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Big deals mean big money, even in a city with a nonprofit as its top employer

The Berkman
The Berkman building on Monday, April 11, 2022, in Rochester.
Joe Ahlquist / Post Bulletin
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Rochester made history in early April when The Berkman, a 13-story apartment building and hotel with related townhomes, was purchased by CBRE Investment Management of Boston for a historic $187.6 million. That might be the biggest price ever paid for a single multifamily property in Minnesota’s history.

It is the largest real estate transaction in Rochester in the past nine years. However, the sale of The Berkman is $42.4 million less than a Med City deal that included four downtown hotels and a commercial laundry.

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Wisconsin hospital executive and Oronoco resident Javon Bea led an investor group to pay $230 million to buy the Kahler hotel portfolio, anchored by the Kahler Grand Hotel, and the Textile Care Services laundry.

While these two mega-deals involve very different properties and circumstances, neither were put together overnight. What does it take to close a deal on that kind of scale?

“A lot of patience and also you have to have the stomach or fortitude to be willing to put yourself out there,” answers Rochester commercial real estate broker Mark Steege of Titan360.


While Steege was not involved in either of those transactions, he has been involved in the Rochester commercial real estate market for almost 30 years. Most of that time he worked with legendary Rochester developers Gus and Andy Chafoulias.

A successful multi-million dollar closing looks like a big payoff from the outside, but it sometimes takes years of planning, a team of people working together and a lot of risk, adds Steege.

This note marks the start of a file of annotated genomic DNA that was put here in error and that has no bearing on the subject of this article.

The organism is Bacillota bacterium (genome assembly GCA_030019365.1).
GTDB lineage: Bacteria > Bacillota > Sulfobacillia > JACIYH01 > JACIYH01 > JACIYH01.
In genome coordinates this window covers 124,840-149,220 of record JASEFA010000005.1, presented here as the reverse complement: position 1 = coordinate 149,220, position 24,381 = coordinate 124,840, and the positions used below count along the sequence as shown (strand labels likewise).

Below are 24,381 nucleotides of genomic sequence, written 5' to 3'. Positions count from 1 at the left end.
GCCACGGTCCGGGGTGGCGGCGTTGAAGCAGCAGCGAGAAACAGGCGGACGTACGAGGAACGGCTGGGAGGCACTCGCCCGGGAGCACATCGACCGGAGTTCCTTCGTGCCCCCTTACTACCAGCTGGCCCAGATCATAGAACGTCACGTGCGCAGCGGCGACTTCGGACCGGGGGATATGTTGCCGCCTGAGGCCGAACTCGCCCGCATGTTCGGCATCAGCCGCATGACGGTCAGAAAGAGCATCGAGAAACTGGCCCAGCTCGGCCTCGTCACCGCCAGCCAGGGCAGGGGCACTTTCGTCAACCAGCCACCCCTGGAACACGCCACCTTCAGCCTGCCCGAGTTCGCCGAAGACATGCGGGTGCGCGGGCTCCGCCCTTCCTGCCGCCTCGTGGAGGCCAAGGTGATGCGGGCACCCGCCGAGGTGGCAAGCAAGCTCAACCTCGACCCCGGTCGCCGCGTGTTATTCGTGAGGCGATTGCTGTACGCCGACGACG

In the case of The Berkman, the original plan by Bob Lux’s Alatus development firm was originally announced in 2016.

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It involved working with Rochester real estate developers Ed and Nick Pompeian to line up the needed land, securing needed financing, addressing concerns by the neighborhood, working out helicopter safety plans with Mayo Clinic and securing tax increment financing from the City of Rochester.

“There was a lot of risk for all the investors involved with that. It was a beautiful project in the end. They've been rewarded because of it, but there were no guarantees that was going to occur,” says Steege.

If any piece of that plan had not happened correctly, the $115 million investment probably would not have paid off in such a historic fashion in 2022.

The size of the property or even prominence of a property doesn’t always add up to a big financial payoff.

In 2018, Olmsted County’s largest property under one roof and arguably the most recognizable non-Mayo Clinic structure in Rochester was sold for $33.9 million.


IBM sold its almost 500-acre northwest Rochester campus with its 34 buildings for almost half of what the Waters on Mayowood senior living complex cost in 2022.

Inland Real Estate Group of Cos. purchased the Waters on Mayowood for a total of $67.3 million in February. At the time, that was Rochester’s biggest deal since the Kahler sale.

Of course, IBM did include leasing eight buildings for 12 years in its deal, so that probably impacted the final price.

IBM campus in Rochester.
Post Bulletin file photo

Some seemingly simple deals open the door to changing a whole section of a city.

Rochester Toyota bought open farmland on the city’s far south side in 2006. When Rob Gregory broke ground for his new dealership on the opposite side of the city from the traditional Car Row, it was in the middle of miles of empty farmland.

However, that area quickly exploded under the guidance of Rochester developer Tom Hexum into the bustling Shoppes on Maine commercial area. Despite being stalled a bit by the housing recession, that area continues to grow.

A similar situation happened in northwest Rochester, when Costco opted to buy and build on a chunk of open farmland in 2012. Buying that land from Northwest Investments, Kwik Trip’s real estate development arm, lit the fuse on that area at West Circle Drive and 19th Street.

That open northwest Rochester land quickly blossomed into a major collection of restaurants, stores and, of course, bank branches.


While those are just a few of Rochester’s big, non-Mayo Clinic deals, many real estate transactions that might have been the key to transformative visions for the city never crossed the finish line.

For every Berkman and Kahler plan, there are many deals that went off the rails long before coming into the station.

The money might be big when these big ticket transactions close, but it is rarely easy.

Jeff Kiger writes a daily column, "Heard on the Street," in addition to writing articles about local businesses, Mayo Clinic, IBM, Hormel Foods, Crenlo and others. He has worked in Rochester for the Post Bulletin since 1999. Readers can reach Jeff at 507-285-7798 or
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